I preach it.
I practice it.
"It" is planning with group dynamics; conversely, not planning in a vacuum.
The recent BP oil rig collapse and subsequent leak of oil into Gulf waters has been a major topic on the International Association of Emergency Managers (IAEM) list.
Simultaneously on the same list is a thread about what the Department of Homeland Security is really all about.
One poster commented that "If a disorganized band of Somali pirates can take a Ship. I don't see why a semi-organized terrorist cell could not take an oil platform. Realistically they don't have to actually board an oil platform, just drive a boat loaded with explosives under it and blow it from there."
For the IAEM folks, the emphasis is on preventing a disaster once the event - the terrorists' act - is over.
To my mind, thinking as an enterprise risk management practitioner (a/k/a business continuity planner), the time to consider action is before the oil platform is towed to sea.
How can a drilling platform be protected?
It's not (as far as I know) practical to try to put a fence around the platform.
I thought about pirates in the Far East and off Africa.
Lots of ships are attacked. But one flag seems to be avoided. Israel's.
Could it be because the crews on Israel-flag vessels are armed and trained to use the weapons? During the height of the aircraft high jacking era, only one El Al jet was "captured" by air pirates. Since then, all attempts have met with failure - perhaps because Israel has for a long time had unidentified "sky marshals" on board, armed and trained to use their weapons.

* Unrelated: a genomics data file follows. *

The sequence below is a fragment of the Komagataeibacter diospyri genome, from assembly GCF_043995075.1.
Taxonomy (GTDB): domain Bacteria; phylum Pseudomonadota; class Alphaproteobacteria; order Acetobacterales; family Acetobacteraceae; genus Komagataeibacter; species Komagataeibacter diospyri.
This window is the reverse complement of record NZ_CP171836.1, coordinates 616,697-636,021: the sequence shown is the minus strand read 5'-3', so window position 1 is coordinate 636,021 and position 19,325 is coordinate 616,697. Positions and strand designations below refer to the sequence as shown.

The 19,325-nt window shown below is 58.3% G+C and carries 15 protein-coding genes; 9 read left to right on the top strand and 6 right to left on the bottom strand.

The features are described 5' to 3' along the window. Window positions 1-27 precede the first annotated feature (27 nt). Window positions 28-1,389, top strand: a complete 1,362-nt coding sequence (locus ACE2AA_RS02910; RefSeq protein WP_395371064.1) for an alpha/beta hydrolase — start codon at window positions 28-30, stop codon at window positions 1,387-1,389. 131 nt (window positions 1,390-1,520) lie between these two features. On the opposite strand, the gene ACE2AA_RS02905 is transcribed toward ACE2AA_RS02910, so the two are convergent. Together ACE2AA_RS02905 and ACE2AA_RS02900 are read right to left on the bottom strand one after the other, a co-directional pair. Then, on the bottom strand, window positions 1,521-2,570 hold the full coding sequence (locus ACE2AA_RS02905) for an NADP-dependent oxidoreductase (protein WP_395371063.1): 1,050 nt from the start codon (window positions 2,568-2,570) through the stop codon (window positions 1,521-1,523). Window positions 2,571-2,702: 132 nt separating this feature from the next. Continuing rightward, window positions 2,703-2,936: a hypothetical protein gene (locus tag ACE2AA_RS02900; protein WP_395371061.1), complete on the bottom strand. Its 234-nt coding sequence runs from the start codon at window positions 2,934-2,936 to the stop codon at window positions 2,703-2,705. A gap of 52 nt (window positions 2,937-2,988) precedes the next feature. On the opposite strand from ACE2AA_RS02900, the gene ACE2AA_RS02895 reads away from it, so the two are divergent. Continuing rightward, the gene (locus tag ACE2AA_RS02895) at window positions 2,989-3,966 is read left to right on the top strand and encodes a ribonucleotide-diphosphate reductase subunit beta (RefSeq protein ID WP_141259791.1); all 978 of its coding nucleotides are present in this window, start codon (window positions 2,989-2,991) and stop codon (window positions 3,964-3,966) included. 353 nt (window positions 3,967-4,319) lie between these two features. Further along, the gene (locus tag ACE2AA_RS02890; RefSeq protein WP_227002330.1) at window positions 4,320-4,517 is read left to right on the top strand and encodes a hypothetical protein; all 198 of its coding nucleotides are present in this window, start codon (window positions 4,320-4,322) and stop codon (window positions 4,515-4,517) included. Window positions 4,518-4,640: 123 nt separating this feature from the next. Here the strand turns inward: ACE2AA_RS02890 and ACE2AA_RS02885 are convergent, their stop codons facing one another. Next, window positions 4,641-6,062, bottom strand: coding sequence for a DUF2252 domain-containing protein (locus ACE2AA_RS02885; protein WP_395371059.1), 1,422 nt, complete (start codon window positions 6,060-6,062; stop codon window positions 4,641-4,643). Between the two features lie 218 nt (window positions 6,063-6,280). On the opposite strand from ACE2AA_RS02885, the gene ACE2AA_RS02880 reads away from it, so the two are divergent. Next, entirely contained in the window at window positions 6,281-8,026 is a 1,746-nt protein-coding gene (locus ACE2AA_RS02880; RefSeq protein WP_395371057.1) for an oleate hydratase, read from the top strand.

There are "no fly" zones all over America. Stay clear of Cape Canaveral, especially when a launch is scheduled. Fly near 1600 Pennsylvania Avenue and expect an Air Force escort to the nearest secure airport.
Why can't there be "no float" zones around oil rigs? Zones that extend far enough out so that there is no repeat of the USS Cole incident at the Aden port in Yemen (see http://en.wikipedia.org/wiki/USS_Cole_bombing).
What would it take to enforce a "no float" zone?
Radar and sonar manned 24*7 to detect threats.
Trained personnel with sufficiently long-range weapons to keep threats at a distance. These personnel might of necessity need to be military to be equipped with sophisticated targeting equipment. (Shoulder-fired missiles come to mind.)
Consider what is available to the bad guys.
- High speed "cigarette" boats favored by drug runners.
- Mini-submarines used by drug smugglers (see http://en.wikipedia.org/wiki/Narco_submarine).
- Light planes that can, kamikaze style, be loaded with explosives.
What is the probability of such an attack occurring? My guess is that today, 5 May 2010, the likelihood is small.
But as long as the "developed" world remains heavily dependent on oil, and as long as the "developed" world fears environmental disasters (such as the BP incident), and as long as drilling platforms are easy targets, the probability of an attack increases.
Is it worth putting avoidance measures in place?
Cleanup may cost BP more than US$12 billion according to a Christian Science Monitor article (http://www.csmonitor.com/Money/new-economy/2010/0503/BP-oil-spill-2010-How-much-will-it-cost), a mess that night have been avoided or greatly mitigated through engineering. It cost 11 lives at the platform - sadly a loss that seems overlooked by the media.
Risk management always is a "bottom line" issue. Is it worth the money and the possible image hit for a company to take a chance? Can a government be obliged to share clean-up costs if it fails to protect drilling rigs within its coastal waters? What ARE the obligations of the drilling company and of the government?
I suppose we'll have to wait until the first terrorist attack to see what could have been accomplished if reasonable risk management options had been implemented.
John Glenn, MBCI
Enterprise Risk Management practitionerHollywood/Fort Lauderdale Florida
JohnGlennMBCI at gmail dot com